Cybersecurity Requirements for Government Contractors

Cybersecurity Requirements for Government Contractors

As a government contractor you are a subject to a number of compliance requirements that are necessary to become a holder of either a  GSA Schedule or another federal acquisition vehicle, and to continue being one during the entire term of contract duration.

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In recent years, cybersecurity became one of the most vital compliance provisions on the list. Every business that provides services or sells products to federal agencies is required to fulfill the cyber security requirements for government contractors.

In this article we provide a brief overview of these requirements, and provide cyber security guidelines for contractors.

What is cybersecurity in government contracts?

GSA and DoD cyber security requirements vary. However, in many cases, cybersecurity encompasses a number of typical measures and practices that aim to maintain the safety of federal contracts 

Cybersecurity requirements and procedures typically include:

  • User authorization techniques (hardware or software).
  • Limited access to certain portions of information. Only authorized users are permitted to access certain data and functions.
  • Control over the number and source of internet connections.
  • Identifying the incoming internet connection.
  • Limiting physical access to vital information infrastructure equipment and hardware.
  • Providing uninterrupted power source to information infrastructure hardware.

Why manage cybersecurity

The digital age has come. Security of your finances, your business contracts, and even your company as a whole depends on how well your digital assets are protected. Managing cybersecurity and specifically government IT security standards today is vital for many reasons.

  • Secure network and digital infrastructure prevents data loss
  • Well-managed cybersecurity in your company means your financial information cannot be stolen or intercepted during transmission
  • Managing cybersecurity also prevents breaches into your infrastructure by malicious agents, including Denial of Service attacks.
  • Finally, your online services, EDI services, and business processes that rely on digital services (either third-party or in-house) retain stability, and can operate under any circumstances.

In the context of federal acquisition, ensuring the security of government contracts allows you to handle them more smoothly and efficiently; transactional safety of contractual vehicles is one the GSA’s and DOD’s primary goals and concerns.

Specific Cybersecurity Requirements for Contractors

Currently, there are four main sources of requirements for federal contractor security. 

  • Federal Information Security Modernization Act (FISMA)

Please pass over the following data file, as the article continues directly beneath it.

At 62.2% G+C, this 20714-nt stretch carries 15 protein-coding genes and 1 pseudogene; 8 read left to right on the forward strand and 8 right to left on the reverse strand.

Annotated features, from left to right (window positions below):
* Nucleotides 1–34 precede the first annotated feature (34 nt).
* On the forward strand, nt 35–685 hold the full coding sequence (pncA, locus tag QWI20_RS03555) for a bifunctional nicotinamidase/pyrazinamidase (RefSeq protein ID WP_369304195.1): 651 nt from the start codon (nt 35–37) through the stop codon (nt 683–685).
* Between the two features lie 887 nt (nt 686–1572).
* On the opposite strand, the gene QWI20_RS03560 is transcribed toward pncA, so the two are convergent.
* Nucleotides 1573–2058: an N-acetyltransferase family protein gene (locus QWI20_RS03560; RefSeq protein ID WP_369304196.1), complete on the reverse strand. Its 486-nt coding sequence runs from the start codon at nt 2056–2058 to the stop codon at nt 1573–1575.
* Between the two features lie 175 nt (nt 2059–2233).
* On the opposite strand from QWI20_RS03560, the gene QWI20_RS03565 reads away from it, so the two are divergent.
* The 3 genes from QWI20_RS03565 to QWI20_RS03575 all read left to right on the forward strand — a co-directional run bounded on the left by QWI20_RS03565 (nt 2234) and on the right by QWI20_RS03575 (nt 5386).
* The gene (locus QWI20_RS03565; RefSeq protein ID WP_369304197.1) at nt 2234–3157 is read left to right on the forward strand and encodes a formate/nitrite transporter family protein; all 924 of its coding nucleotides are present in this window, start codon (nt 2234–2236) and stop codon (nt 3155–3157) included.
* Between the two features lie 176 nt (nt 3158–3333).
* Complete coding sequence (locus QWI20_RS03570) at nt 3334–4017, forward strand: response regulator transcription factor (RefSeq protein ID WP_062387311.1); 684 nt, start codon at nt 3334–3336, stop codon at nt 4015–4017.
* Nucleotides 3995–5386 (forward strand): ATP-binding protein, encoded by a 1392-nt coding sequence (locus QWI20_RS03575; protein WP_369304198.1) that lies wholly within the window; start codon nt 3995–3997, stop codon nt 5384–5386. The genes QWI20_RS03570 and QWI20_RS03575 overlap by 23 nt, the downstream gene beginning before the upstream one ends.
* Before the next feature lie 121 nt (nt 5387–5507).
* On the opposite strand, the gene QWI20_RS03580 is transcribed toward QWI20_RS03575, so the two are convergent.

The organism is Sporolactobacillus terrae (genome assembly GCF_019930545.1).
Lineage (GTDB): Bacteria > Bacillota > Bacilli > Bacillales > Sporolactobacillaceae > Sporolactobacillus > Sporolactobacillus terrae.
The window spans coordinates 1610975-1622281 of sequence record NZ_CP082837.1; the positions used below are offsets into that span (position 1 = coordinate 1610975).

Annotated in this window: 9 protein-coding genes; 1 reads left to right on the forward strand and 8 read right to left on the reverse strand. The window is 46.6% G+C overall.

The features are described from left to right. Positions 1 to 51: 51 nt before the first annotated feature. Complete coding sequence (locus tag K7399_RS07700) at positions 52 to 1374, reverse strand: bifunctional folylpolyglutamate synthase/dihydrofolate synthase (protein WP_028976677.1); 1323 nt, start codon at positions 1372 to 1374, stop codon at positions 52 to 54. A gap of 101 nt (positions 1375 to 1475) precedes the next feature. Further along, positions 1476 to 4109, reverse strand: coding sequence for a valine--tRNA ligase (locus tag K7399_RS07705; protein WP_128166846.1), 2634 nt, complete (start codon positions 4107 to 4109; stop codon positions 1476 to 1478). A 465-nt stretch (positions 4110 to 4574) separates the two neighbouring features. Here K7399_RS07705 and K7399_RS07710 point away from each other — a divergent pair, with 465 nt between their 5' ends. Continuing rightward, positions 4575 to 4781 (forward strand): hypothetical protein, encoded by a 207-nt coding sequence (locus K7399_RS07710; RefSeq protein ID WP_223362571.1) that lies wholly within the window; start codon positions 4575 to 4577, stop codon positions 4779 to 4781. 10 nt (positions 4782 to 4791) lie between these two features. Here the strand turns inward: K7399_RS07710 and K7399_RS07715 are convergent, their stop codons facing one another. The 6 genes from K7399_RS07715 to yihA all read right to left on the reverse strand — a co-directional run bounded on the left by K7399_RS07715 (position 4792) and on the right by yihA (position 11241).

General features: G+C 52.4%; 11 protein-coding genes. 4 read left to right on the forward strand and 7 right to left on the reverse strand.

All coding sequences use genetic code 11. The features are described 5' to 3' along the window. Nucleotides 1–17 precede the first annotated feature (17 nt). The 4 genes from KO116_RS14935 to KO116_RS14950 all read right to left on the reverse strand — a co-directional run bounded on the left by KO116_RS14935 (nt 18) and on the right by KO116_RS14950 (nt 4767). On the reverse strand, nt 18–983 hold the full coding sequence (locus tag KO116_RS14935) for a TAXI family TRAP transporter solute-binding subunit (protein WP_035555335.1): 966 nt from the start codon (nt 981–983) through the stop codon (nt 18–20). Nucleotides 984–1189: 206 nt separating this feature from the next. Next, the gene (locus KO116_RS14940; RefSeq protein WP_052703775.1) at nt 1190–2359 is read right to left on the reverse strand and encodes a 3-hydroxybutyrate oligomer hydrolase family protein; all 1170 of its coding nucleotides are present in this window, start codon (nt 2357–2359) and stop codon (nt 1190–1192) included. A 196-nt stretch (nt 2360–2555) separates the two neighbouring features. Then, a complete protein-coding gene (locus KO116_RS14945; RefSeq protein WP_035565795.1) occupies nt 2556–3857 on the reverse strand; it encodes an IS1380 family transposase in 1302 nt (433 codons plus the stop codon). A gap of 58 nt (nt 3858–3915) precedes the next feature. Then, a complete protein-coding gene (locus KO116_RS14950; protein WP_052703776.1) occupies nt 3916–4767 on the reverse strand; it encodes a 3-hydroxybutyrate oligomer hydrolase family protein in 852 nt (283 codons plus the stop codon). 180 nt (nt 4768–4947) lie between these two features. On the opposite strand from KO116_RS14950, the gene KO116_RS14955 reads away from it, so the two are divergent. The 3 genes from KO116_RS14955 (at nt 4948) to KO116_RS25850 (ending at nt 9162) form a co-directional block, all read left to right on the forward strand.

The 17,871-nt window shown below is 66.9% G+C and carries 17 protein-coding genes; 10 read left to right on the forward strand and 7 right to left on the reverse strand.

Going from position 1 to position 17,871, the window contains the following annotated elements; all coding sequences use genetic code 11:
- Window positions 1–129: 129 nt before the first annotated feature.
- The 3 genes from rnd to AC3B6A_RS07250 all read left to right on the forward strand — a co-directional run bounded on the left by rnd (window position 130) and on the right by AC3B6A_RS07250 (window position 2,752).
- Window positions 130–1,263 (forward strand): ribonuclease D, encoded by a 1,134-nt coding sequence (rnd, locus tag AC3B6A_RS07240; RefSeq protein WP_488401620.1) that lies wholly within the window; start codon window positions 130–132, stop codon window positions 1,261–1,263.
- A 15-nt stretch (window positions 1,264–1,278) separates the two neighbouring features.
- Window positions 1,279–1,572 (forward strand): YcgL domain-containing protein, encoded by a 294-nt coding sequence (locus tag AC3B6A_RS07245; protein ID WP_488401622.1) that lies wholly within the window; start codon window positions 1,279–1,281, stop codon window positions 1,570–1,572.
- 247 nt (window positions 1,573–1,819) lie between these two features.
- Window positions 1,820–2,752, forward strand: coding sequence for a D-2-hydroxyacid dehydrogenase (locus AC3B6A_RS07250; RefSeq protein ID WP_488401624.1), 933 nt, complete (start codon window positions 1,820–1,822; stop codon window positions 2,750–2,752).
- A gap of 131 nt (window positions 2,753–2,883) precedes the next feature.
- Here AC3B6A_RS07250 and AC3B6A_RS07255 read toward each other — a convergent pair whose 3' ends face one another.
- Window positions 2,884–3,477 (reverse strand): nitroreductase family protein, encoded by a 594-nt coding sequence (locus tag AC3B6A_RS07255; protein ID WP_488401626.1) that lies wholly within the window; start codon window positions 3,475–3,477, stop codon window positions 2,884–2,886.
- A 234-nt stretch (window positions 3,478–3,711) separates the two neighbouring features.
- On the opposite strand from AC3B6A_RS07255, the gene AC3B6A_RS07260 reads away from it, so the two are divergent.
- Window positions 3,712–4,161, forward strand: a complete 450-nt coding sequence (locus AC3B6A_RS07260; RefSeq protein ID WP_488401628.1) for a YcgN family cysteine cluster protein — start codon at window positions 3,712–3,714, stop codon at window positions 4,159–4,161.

• FAR 52.204-21
  • DOD Defense Federal Acquisition Regulation Supplement (DFARS) clause 252.204-7012
  • NIST 800-171; Migration to CMMC (2.0)

Let’s take a closer look at each one, because the topic is quite technical and requires a bit of understanding.

The Federal Information Security Modernization Act

The aim of Federal Information Security Modernization (FISMA) Act of 2014 was to modernize the approach to cybersecurity in government business.

Specifically, the Act does the following:

  • Provides the Department of Homeland Security (DHS) the authority to develop, oversee and administer the implementation of information security policies for non-national security federal Executive Branch systems, including providing technical assistance and deploying technologies to such systems.
  • Tells DHS to provide assistance to agencies in developing and implementing new cybersecurity needs.
  • Directs the Office of Management and Budget’s to revise policies regarding notification of individuals affected by federal agency data breaches.
  • Amends and clarifies the OMB oversight authority over federal agency information security practices.
  • Requires OMB to amend or revise OMB A-130 to “eliminate inefficient and wasteful reporting”.

FAR 52.204-21—Basic Safeguarding of Covered Contractor Information Systems

The FAR 52.204-21 describes the cybersecurity safeguarding requirements and procedures that you, as a government contractor should follow and comply with.

The regulation states that every contractor must apply a number of basic safeguarding procedures and fulfill federal contractor security requirements explicitly specified in the FAR, in order to protect covered contractor information systems.  Not all of the information system your business may have is a subject to FAR 52.204-21; is only the part related  storing, processing or transmitting the government contract related information.